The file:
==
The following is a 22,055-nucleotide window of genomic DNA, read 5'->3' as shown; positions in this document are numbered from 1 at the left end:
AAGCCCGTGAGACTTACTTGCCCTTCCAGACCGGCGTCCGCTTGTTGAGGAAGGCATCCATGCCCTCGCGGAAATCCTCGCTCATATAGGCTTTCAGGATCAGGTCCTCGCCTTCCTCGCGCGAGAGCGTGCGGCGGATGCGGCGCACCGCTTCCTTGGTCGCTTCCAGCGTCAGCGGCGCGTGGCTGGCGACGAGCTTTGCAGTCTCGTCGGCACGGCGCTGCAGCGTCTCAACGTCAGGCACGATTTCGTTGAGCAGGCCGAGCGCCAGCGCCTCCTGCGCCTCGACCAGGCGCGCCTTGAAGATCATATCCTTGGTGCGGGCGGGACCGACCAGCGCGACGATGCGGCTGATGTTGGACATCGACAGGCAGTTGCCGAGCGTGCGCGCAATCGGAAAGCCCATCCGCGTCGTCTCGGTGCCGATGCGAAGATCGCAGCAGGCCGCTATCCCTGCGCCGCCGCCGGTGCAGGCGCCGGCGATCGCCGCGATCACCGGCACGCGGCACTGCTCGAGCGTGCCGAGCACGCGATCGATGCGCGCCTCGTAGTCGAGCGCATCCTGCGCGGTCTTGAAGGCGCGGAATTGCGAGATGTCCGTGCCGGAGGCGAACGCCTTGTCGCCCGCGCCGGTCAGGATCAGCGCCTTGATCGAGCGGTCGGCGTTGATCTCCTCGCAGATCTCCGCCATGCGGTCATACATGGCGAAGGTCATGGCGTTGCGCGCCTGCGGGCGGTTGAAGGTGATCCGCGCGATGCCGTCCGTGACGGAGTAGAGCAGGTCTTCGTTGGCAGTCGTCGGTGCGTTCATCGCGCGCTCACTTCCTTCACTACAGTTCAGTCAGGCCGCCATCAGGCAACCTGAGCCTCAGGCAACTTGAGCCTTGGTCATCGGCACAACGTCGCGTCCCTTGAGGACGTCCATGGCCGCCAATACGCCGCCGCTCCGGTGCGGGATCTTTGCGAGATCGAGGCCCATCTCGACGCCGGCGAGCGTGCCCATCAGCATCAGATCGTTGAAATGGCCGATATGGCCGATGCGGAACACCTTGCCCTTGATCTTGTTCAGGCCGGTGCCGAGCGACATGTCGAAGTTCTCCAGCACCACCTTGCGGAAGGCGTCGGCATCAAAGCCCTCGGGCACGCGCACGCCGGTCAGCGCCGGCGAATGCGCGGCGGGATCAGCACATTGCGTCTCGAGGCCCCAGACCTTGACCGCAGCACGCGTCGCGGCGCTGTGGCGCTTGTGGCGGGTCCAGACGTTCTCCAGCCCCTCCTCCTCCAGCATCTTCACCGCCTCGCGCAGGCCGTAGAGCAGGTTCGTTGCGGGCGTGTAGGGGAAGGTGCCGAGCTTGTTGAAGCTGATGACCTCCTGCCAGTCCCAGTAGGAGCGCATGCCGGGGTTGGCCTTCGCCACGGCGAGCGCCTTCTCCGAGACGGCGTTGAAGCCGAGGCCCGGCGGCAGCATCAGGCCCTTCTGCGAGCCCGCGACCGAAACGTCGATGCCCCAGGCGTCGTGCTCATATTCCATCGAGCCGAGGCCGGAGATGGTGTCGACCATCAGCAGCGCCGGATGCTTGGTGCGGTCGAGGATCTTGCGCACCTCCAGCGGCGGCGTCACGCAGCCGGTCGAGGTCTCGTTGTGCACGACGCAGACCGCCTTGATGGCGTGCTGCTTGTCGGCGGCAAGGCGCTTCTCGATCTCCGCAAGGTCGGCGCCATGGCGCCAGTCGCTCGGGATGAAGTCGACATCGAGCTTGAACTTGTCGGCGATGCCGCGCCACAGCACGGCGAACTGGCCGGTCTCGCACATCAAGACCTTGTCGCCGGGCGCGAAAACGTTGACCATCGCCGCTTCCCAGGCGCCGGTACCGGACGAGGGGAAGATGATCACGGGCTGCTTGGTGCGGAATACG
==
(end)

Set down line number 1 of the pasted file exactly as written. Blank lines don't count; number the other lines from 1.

The following is a 22,055-nucleotide window of genomic DNA, read 5'->3' as shown; positions in this document are numbered from 1 at the left end: